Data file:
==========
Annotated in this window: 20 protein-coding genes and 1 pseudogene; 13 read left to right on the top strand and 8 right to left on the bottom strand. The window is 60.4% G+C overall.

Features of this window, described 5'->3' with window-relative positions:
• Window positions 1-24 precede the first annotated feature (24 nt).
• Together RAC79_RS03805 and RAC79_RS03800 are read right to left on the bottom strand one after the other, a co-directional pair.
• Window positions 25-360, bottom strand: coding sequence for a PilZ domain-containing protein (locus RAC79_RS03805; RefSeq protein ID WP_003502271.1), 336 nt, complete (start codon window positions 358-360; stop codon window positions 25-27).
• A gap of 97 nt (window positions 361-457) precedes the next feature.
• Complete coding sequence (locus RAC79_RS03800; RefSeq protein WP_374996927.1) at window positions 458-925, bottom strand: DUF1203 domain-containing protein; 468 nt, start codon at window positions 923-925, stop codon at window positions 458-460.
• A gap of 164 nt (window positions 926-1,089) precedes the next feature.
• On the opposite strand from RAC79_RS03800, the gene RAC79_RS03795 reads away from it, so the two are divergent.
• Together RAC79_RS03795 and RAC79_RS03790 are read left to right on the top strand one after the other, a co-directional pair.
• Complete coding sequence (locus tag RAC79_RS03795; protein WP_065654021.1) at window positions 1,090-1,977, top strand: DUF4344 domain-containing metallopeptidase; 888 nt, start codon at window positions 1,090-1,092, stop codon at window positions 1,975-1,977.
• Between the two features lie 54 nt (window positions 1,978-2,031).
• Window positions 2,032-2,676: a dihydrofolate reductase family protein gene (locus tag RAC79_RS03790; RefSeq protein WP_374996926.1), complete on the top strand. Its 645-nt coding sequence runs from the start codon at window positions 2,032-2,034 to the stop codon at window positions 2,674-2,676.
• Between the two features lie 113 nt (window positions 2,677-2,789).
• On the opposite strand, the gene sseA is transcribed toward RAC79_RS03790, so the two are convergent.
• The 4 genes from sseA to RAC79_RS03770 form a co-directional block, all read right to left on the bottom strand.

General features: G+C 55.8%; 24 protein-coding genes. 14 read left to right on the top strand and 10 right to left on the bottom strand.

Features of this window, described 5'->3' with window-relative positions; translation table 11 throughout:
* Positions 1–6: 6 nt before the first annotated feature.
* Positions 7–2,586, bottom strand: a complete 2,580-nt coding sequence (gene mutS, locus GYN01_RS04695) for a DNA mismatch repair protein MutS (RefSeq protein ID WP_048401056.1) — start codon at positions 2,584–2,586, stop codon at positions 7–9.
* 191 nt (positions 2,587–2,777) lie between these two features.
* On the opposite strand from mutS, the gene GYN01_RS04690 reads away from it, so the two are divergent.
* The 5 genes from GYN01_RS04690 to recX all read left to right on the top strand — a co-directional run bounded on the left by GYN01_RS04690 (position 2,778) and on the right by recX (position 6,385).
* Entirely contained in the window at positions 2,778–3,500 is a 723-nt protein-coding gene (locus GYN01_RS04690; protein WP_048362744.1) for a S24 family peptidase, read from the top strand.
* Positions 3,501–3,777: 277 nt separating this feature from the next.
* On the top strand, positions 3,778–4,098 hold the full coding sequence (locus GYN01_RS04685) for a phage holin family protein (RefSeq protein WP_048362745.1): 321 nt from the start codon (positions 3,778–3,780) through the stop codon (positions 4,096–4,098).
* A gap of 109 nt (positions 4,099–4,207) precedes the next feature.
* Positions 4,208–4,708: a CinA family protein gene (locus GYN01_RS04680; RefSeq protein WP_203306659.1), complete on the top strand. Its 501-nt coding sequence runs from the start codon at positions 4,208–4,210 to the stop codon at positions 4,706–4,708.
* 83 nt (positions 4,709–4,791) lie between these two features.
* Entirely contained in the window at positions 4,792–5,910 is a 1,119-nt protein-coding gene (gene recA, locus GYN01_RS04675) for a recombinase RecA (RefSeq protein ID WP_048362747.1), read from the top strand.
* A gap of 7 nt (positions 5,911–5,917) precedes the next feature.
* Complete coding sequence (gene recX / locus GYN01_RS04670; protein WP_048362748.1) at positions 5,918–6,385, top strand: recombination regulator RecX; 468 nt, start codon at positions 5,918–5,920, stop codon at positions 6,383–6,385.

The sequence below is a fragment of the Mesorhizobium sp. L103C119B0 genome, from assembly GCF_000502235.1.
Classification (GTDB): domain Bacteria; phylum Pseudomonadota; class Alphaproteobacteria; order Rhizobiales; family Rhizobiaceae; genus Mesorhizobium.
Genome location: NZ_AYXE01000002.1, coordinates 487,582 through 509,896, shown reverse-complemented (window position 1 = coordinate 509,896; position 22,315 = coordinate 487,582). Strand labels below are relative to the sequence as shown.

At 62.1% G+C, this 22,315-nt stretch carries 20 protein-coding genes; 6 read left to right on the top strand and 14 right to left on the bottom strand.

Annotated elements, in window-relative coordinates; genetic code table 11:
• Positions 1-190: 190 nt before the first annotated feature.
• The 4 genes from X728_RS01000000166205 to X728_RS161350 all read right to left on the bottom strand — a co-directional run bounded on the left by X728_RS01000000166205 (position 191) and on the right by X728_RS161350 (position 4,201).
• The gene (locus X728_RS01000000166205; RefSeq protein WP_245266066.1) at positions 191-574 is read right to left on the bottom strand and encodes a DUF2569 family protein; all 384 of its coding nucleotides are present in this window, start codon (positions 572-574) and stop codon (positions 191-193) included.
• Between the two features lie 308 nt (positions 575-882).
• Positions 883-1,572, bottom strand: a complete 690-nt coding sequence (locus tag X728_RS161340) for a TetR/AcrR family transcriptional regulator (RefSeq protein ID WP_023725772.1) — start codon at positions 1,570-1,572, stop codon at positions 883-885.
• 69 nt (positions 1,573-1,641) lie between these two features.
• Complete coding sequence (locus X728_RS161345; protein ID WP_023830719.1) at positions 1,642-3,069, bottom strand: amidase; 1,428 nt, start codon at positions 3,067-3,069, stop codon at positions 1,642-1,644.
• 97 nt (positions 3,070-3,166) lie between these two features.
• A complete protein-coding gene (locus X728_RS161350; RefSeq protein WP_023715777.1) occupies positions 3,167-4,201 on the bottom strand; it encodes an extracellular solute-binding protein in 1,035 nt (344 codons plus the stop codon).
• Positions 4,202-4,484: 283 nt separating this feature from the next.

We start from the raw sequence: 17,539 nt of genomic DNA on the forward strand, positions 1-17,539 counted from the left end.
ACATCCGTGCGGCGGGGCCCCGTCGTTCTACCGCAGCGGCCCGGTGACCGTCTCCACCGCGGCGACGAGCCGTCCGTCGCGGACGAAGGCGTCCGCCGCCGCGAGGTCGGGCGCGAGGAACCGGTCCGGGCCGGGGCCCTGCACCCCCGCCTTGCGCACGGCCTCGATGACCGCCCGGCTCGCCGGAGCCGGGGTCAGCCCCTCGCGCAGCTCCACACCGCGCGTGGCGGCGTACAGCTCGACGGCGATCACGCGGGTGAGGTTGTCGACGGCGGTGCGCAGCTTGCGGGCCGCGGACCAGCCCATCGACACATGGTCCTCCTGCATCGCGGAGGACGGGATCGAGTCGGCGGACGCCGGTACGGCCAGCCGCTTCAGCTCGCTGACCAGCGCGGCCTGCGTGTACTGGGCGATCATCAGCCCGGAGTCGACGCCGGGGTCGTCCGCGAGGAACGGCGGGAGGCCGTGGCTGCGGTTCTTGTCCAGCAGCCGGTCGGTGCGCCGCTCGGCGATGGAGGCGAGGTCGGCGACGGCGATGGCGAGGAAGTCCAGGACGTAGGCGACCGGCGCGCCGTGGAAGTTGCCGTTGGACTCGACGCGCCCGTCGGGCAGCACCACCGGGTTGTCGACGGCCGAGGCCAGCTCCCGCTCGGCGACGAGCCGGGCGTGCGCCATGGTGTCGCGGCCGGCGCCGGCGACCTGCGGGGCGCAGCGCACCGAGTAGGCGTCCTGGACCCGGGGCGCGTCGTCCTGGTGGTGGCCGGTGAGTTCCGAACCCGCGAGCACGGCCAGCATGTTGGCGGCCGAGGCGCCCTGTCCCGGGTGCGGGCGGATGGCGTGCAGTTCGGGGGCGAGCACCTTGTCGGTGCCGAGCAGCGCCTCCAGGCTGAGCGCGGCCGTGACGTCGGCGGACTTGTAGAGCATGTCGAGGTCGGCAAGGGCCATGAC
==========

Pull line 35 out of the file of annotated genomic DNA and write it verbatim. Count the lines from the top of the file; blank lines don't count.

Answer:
Genome location: NZ_AYXE01000002.1, coordinates 487,582 through 509,896, shown reverse-complemented (window position 1 = coordinate 509,896; position 22,315 = coordinate 487,582). Strand labels below are relative to the sequence as shown.